"We don't have so much an affordability problem as we have a wage and income problem," Bruell said. "Across the board, Chattanoogans just don't make enough money. And when you look at the very low part of that spectrum, we really don't make enough money."
To start, Bruell says he will increase the minimum wage of city employees to $15 to benefit underpaid employees and drive up other wages in the city.
But even if more of Chattanooga's workforce can afford renting, Bruell says the city must revisit housing assistance for those who need it.
"It used to be that we had all of these public housing developments across the city and if you were a low income person and you needed housing, you went to the housing authority and they found a spot for you," Bruell said. "Now we have moved away from that to more of a free market system, where vouchers are issued and then people take those vouchers to landlords in the private sector."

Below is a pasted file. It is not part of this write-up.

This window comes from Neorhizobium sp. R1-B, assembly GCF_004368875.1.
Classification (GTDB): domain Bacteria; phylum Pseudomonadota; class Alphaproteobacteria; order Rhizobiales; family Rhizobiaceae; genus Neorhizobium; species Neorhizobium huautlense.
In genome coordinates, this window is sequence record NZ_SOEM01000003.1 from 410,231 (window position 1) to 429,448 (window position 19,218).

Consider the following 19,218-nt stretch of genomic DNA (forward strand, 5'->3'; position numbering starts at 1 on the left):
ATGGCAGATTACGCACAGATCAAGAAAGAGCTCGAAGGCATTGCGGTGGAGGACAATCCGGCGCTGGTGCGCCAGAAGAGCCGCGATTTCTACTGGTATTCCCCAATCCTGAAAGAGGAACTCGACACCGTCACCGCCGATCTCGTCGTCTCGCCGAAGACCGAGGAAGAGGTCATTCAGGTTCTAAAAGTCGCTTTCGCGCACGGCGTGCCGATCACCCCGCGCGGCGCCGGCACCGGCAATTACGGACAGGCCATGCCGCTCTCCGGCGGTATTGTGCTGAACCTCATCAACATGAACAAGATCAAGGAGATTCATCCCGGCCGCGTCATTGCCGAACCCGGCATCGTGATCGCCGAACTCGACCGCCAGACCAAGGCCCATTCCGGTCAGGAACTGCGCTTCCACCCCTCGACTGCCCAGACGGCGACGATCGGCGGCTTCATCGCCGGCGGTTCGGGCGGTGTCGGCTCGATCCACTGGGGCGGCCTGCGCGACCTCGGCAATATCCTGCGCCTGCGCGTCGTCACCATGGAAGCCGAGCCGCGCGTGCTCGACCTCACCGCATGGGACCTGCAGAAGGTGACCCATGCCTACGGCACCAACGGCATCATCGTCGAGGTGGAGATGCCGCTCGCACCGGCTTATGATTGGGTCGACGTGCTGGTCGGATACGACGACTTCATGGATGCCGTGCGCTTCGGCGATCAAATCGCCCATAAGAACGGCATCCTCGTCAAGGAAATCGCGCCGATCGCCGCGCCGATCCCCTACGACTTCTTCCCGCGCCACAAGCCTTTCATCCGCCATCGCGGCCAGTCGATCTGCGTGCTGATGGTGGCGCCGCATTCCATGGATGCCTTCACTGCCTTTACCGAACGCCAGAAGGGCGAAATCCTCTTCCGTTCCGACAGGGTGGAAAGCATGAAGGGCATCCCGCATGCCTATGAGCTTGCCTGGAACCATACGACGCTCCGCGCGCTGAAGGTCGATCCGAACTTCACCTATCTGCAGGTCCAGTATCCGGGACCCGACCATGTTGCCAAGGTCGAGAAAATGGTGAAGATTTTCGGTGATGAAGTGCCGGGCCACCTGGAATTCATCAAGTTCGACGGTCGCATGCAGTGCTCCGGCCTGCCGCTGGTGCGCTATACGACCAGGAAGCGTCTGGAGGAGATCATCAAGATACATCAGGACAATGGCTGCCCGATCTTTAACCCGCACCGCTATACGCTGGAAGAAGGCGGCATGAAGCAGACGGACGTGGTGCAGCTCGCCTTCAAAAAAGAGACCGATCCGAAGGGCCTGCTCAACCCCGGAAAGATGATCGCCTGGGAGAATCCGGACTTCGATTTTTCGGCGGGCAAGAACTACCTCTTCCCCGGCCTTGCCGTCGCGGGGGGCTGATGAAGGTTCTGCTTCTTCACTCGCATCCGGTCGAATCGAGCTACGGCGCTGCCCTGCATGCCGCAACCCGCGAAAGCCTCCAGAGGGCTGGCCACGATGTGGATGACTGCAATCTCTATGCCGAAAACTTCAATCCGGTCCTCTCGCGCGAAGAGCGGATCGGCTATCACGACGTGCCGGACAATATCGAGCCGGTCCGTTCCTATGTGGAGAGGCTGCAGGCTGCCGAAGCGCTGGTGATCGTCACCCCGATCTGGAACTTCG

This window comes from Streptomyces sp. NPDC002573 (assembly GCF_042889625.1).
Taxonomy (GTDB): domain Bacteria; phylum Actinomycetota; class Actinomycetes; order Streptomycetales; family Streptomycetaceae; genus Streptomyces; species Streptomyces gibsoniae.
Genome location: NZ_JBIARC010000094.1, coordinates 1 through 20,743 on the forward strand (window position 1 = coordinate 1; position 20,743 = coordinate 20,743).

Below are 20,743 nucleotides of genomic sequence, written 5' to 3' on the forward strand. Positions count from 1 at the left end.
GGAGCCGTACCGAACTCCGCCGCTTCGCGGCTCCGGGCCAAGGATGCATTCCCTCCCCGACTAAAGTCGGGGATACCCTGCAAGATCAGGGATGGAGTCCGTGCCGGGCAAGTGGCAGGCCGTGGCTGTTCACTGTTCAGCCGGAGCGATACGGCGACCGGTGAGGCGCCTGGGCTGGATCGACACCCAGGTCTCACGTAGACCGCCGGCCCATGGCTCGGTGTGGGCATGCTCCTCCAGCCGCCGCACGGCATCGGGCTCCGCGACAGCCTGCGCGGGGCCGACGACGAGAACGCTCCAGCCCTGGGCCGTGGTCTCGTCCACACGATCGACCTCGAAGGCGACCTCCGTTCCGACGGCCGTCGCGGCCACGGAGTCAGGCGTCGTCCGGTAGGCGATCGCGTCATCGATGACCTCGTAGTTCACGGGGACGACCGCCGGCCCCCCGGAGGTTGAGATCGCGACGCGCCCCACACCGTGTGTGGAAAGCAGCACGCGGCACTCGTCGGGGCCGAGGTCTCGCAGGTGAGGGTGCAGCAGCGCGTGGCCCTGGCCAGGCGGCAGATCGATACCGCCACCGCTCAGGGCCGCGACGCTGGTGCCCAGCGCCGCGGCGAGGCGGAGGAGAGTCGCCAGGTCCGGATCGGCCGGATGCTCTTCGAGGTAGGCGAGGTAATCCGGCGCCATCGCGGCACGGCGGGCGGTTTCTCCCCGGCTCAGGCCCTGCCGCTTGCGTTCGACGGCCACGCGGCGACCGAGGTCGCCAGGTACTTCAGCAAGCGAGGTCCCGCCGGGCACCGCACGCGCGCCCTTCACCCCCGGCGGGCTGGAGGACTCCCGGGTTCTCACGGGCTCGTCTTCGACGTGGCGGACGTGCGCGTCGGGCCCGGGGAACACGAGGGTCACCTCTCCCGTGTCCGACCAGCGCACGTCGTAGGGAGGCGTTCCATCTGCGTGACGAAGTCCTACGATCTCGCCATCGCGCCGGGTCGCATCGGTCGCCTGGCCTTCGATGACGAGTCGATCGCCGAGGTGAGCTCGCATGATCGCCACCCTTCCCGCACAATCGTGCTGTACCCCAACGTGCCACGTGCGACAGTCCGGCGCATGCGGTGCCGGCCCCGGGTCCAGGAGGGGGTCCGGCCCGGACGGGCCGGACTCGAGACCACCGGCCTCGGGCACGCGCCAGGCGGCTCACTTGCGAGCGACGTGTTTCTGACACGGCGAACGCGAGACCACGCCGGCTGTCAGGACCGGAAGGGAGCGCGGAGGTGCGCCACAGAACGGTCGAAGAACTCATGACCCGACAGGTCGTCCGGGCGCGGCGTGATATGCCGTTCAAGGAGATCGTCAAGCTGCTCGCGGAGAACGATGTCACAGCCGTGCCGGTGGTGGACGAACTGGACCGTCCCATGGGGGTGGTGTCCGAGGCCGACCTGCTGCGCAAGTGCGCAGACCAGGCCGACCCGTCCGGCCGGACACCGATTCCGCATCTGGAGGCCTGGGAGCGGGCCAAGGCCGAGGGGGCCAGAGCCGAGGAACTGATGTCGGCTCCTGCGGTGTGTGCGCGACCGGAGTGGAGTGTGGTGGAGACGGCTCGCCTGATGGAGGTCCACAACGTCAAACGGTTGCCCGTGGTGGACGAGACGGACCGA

The problem, Bruell says, is in the high number of vacant housing units and the lack of private landlords willing to accept vouchers.
"There's a disconnect in that market and that disconnect has been exacerbated by the fact that market rents have been rising in Chattanooga," Bruell said. "The rents are going up for sure, but there's also a high vacancy rate inside the developments so we're caught in this bad spot between these artificially inflated rental rates that people really aren't getting and the fact that there aren't enough people willing to accept vouchers to provide affordable housing."